One of the workers at Amazon's Illinois warehouse who was killed in a roof collapse when the tornado hit was held back and asked not to leave till the storm passed, according to report. Larry Virden, 46, who was killed on Friday night when the roof came down at Amazon's Illinois facility, had sent a text to his girlfriends that he was being held back by the company and wasn't being allowed to drive home.
Virden's girlfriend has now said that he wouldn't have died had he left the facility and took shelter at home. Six people, including a navy vet were killed after the roof the warehouse collapsed when the tornado struck the Amazon facility. The news comes amid reports that despite learning about the tragedy, Jeff Bezos threw a lavish party at his Beverly Hills mansion this weekend.
Cherie Jones, Virden's girlfriend of 13 years said on Sunday that had the company not taken the wrong decision, he would have lived. "I got text messages from him. He always tells me when he is filling up the Amazon truck when he is getting ready to go back...I was like 'OK, I love you.' He's like, 'well Amazon won't let me leave until after the storm blows over,'" his girlfriend Cherie Jones told the New York Post on Sunday.
Jones said that she received the text messages around 8:23 pm. The tornado stuck 16 minutes later at 8:39 pm. Jones claims she lived with Virden at nearby Collinsville, which is just 13 minutes drive from the ware house. If that is to be believed, Virden definitely would have been back home and would have been saved.
"We heard the tornado didn't touch down until 8:39 so he had 20 minutes to get home," she said.
"I messaged him and that was the last text message I got from him," she said. "I told him where we live, it was only lightning at the time. After that, I got nothing from him," she told the outlet.
Couldn't Escape Death
Six people including a Navy vet who tried to warn his co-workers and a single mother with a 1-year-old son were among those killed when the roof the Amazon facility collapsed in Illinois on Friday after the deadly tornado struck.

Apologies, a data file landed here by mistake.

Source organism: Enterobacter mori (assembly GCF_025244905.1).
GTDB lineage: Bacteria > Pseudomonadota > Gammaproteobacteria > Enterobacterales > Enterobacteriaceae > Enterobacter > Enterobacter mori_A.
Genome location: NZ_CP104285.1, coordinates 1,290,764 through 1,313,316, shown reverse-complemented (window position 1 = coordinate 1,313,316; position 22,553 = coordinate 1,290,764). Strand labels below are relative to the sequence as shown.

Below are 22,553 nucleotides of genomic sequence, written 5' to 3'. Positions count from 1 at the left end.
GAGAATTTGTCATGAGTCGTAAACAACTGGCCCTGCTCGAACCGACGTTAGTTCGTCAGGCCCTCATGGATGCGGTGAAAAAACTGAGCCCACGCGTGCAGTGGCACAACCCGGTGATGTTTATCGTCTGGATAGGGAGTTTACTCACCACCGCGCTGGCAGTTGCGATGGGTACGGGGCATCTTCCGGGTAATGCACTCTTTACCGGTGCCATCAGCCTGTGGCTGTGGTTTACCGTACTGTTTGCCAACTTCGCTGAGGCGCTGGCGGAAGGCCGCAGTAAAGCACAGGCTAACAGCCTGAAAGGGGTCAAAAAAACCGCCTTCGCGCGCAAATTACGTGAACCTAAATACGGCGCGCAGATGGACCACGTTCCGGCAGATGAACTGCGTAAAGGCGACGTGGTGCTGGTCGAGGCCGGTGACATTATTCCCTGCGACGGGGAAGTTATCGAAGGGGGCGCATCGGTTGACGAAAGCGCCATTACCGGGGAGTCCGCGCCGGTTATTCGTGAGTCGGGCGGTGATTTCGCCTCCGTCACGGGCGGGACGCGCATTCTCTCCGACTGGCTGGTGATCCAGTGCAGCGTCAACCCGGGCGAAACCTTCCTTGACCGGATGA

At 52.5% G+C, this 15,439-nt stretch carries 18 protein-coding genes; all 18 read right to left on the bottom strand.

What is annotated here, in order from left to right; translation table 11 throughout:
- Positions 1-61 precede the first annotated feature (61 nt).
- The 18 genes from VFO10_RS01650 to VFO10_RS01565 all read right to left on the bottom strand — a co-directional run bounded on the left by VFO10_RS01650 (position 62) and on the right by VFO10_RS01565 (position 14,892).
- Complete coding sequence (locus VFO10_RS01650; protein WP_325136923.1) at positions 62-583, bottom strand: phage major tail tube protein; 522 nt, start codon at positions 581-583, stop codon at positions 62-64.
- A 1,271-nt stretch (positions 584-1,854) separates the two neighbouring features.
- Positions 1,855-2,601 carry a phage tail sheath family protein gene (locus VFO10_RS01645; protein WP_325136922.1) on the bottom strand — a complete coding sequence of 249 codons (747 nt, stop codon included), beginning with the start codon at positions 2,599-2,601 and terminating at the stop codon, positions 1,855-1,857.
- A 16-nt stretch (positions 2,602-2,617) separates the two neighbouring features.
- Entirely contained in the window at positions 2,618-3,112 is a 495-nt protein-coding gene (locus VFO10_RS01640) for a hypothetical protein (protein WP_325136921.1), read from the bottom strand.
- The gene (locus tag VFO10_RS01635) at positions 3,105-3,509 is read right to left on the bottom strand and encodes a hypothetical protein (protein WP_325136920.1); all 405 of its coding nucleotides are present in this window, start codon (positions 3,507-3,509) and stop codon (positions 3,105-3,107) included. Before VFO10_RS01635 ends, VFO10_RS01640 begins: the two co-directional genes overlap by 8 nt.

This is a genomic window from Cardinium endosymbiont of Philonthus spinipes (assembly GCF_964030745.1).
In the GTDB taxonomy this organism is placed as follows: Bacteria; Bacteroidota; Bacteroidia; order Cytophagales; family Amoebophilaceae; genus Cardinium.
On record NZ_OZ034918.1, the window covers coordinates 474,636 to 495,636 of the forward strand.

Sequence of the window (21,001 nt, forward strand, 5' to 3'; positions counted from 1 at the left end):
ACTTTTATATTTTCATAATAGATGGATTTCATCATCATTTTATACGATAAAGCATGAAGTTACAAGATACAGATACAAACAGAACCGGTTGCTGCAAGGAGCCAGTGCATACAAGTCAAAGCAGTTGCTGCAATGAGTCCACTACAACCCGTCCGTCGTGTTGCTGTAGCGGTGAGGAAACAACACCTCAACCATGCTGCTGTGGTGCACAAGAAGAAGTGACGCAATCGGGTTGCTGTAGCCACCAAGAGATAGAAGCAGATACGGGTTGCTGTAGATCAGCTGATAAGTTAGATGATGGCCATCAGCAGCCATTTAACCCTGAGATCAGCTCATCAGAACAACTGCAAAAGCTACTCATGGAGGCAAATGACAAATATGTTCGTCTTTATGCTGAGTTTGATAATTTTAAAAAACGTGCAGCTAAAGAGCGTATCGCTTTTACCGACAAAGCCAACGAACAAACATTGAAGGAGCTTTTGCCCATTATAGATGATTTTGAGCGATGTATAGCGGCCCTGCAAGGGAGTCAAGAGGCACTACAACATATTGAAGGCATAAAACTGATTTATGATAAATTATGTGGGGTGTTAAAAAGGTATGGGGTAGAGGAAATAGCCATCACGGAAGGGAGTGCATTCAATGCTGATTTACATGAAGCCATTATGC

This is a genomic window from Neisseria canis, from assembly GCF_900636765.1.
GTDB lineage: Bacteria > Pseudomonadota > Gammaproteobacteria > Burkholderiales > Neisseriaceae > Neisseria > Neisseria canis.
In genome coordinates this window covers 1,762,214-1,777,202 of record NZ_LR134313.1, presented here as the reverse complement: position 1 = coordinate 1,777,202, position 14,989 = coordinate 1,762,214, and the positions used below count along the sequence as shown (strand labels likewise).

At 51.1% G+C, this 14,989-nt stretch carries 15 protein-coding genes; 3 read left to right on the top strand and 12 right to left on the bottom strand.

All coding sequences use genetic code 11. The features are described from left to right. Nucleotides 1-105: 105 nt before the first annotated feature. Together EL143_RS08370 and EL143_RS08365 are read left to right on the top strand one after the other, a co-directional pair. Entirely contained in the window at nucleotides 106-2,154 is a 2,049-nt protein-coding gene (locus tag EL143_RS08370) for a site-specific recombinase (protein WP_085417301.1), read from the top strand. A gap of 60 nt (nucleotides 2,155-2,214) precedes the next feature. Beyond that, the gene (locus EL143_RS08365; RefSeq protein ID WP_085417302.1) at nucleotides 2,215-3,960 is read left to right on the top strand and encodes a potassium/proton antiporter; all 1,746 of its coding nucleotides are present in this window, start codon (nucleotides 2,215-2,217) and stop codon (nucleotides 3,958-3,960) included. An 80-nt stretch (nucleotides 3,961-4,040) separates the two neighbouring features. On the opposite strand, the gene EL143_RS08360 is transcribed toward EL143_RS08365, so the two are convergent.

Virden, a father of four, including adopted children, was one among them. He had been working for Amazon for five months and the couple had been staying together for 13 years had three children together between the ages of 9 and 12.
However, Jones doesn't blame Amazon entirely but believes that he he not been held back he would have lived today. "It's that what-if situation: what if they would have let him leave? He could have made it home," she told the outlet.
Virden was an US Army veteran who served in Iraq. "He had a missile blow up in front of him like 200 yards away, so he was lucky over there," she said.
"When he was over there, he made his peace with the maker so he was prepared to die. But we didn't want him to die now," she said adding that her children are having a difficult time comprehending the loss of their father.
Meanwhile, photos seen by DailyMail.com suggest a lavish party was thrown at Bezos' Beverly Hills mansion this weekend in the aftermath of the tragedy.
Following the tragedy, several warehouse employees said they're worried Amazon's controversial cell phone ban, which was temporarily lifted during the pandemic, would jeopardize safety. Many workers said that they are worried reinforcing the cell phone ban would prohibit them from checking weather alerts or calling for help during emergencies.